Wales should follow the example of England in introducing tougher penalties for animal welfare offences, the Welsh Conservatives have said.
In late September, Michael Gove - the UK Government’s Environment Secretary - introduced legislation in England increasing the maximum sentence for animal cruelty offences from six months up to five years.
Mr Gove said the law would target "those who commit the most shocking cruelty towards animals". The Scottish Government has also committed to extending sentences from 12 months to five years for the worst offences, and Northern Ireland and the Republic of Ireland already have these measures in place.
In today’s First Minister Questions, leader of the Welsh Conservatives – Andrew RT Davies – called on Carwyn Jones and his Welsh Government to immediately exercise its devolved powers do the same, citing the appalling example of an individual who was handed a mere 24-week sentence for feeding his Staffordshire Bull Terrier with cocaine before cutting its ears off.
Commenting outside the chamber, Andrew RT Davies said:
“Severe cruelty to animals should be matched by severe punishment but sadly the Welsh Labour-led Government has doing very little and sat on its hands.
“Latest figures from the RSPCA demonstrate Wales has an increasing problem with animal cruelty and sadly we have been left well and truly behind in comparison to the action taken by other parliaments across the United Kingdom.
“Tough sentencing will deter the perpetrators of these hideous crimes against defenceless animals. The powers have been at the disposal of the Welsh Government for many years but we must see action taken immediately.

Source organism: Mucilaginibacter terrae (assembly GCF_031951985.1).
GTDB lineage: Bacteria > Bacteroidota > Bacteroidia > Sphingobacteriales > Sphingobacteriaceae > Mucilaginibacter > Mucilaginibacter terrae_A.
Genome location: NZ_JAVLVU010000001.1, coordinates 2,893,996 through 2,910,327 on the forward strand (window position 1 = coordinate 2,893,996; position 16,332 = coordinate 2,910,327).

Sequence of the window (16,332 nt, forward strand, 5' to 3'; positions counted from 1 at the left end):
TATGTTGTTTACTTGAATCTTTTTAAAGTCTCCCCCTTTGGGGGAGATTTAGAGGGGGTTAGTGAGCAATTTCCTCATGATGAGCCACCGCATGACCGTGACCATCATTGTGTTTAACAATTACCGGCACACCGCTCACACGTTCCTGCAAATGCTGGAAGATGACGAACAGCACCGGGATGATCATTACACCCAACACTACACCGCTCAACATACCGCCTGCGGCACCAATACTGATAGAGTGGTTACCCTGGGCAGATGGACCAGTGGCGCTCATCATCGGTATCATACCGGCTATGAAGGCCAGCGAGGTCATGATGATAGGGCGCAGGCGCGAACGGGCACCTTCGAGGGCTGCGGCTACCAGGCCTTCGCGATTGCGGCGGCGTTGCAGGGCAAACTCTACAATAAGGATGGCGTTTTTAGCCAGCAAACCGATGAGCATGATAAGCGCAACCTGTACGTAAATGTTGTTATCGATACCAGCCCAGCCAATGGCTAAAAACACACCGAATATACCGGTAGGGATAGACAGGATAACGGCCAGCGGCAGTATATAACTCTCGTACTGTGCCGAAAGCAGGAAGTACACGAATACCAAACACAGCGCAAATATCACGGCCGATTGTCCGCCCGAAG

“I welcome the First Minister’s intention to write to me outlining the steps his government will now take and I can only hope this intervention from the Welsh Conservatives will right this ghastly wrong.”
Paul Davies AM, Welsh Conservative Shadow Secretary for Rural Affairs, expressed surprise at the Welsh Government’s failure to act and emphasised that Wales “should not be a soft touch on animal cruelty or a safe haven for ruthless dog-fighting gangs”.
“Wales should not be a soft touch on animal cruelty or a safe haven for ruthless dog-fighting gangs.
“Now that every other country in the United Kingdom have committed to get tough on animal cruelty, it is now left to the Welsh Labour-led administration to use its devolved powers and do the same.
“By extending the maximum sentence to five years, Welsh Government would be sending a clear message to those who purposefully harm animals for profit or fun that there is no place in this society for such cruel behaviour.”
Notes to editors:
Michael Gove’s announcement on tougher penalties for animal cruelty in England can be read here.
RSPCA Cymru investigated 10,540 complaints of cruelty in 2016, compared to 9,895 in 2015. The organisation secured 120 convictions in magistrates’ courts, relating to 61 defendants in 2016. This was a 35% increase in convictions compared to 2015 – link here